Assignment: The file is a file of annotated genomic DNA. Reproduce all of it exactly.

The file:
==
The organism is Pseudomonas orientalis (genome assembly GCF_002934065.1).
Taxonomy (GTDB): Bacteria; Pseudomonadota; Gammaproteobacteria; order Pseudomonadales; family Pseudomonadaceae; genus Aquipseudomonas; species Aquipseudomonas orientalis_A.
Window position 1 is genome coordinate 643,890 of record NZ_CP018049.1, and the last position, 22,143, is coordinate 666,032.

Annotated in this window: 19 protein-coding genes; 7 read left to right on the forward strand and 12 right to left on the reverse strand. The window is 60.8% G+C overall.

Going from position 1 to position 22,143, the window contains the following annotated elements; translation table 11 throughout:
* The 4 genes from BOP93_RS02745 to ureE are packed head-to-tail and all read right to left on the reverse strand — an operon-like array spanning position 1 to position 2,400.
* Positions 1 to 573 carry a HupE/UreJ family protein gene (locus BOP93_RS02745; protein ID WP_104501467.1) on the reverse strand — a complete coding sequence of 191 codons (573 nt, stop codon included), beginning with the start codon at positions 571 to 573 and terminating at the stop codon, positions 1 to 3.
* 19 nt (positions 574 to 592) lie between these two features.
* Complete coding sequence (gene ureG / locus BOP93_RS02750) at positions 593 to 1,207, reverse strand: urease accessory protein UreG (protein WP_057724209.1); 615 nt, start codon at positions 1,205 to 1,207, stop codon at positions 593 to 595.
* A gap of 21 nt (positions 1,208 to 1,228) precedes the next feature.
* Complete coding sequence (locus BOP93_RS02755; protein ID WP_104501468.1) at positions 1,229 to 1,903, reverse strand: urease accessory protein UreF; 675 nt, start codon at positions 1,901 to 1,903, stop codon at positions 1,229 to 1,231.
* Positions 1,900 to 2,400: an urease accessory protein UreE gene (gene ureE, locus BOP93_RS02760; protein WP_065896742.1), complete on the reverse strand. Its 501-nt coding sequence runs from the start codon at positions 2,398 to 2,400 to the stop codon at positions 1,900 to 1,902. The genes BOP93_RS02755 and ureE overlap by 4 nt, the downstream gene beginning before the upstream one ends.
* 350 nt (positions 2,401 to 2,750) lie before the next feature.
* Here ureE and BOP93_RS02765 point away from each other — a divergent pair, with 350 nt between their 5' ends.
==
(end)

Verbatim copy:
The organism is Pseudomonas orientalis (genome assembly GCF_002934065.1).
Taxonomy (GTDB): Bacteria; Pseudomonadota; Gammaproteobacteria; order Pseudomonadales; family Pseudomonadaceae; genus Aquipseudomonas; species Aquipseudomonas orientalis_A.
Window position 1 is genome coordinate 643,890 of record NZ_CP018049.1, and the last position, 22,143, is coordinate 666,032.

Annotated in this window: 19 protein-coding genes; 7 read left to right on the forward strand and 12 right to left on the reverse strand. The window is 60.8% G+C overall.

Going from position 1 to position 22,143, the window contains the following annotated elements; translation table 11 throughout:
* The 4 genes from BOP93_RS02745 to ureE are packed head-to-tail and all read right to left on the reverse strand — an operon-like array spanning position 1 to position 2,400.
* Positions 1 to 573 carry a HupE/UreJ family protein gene (locus BOP93_RS02745; protein ID WP_104501467.1) on the reverse strand — a complete coding sequence of 191 codons (573 nt, stop codon included), beginning with the start codon at positions 571 to 573 and terminating at the stop codon, positions 1 to 3.
* 19 nt (positions 574 to 592) lie between these two features.
* Complete coding sequence (gene ureG / locus BOP93_RS02750) at positions 593 to 1,207, reverse strand: urease accessory protein UreG (protein WP_057724209.1); 615 nt, start codon at positions 1,205 to 1,207, stop codon at positions 593 to 595.
* A gap of 21 nt (positions 1,208 to 1,228) precedes the next feature.
* Complete coding sequence (locus BOP93_RS02755; protein ID WP_104501468.1) at positions 1,229 to 1,903, reverse strand: urease accessory protein UreF; 675 nt, start codon at positions 1,901 to 1,903, stop codon at positions 1,229 to 1,231.
* Positions 1,900 to 2,400: an urease accessory protein UreE gene (gene ureE, locus BOP93_RS02760; protein WP_065896742.1), complete on the reverse strand. Its 501-nt coding sequence runs from the start codon at positions 2,398 to 2,400 to the stop codon at positions 1,900 to 1,902. The genes BOP93_RS02755 and ureE overlap by 4 nt, the downstream gene beginning before the upstream one ends.
* 350 nt (positions 2,401 to 2,750) lie before the next feature.
* Here ureE and BOP93_RS02765 point away from each other — a divergent pair, with 350 nt between their 5' ends.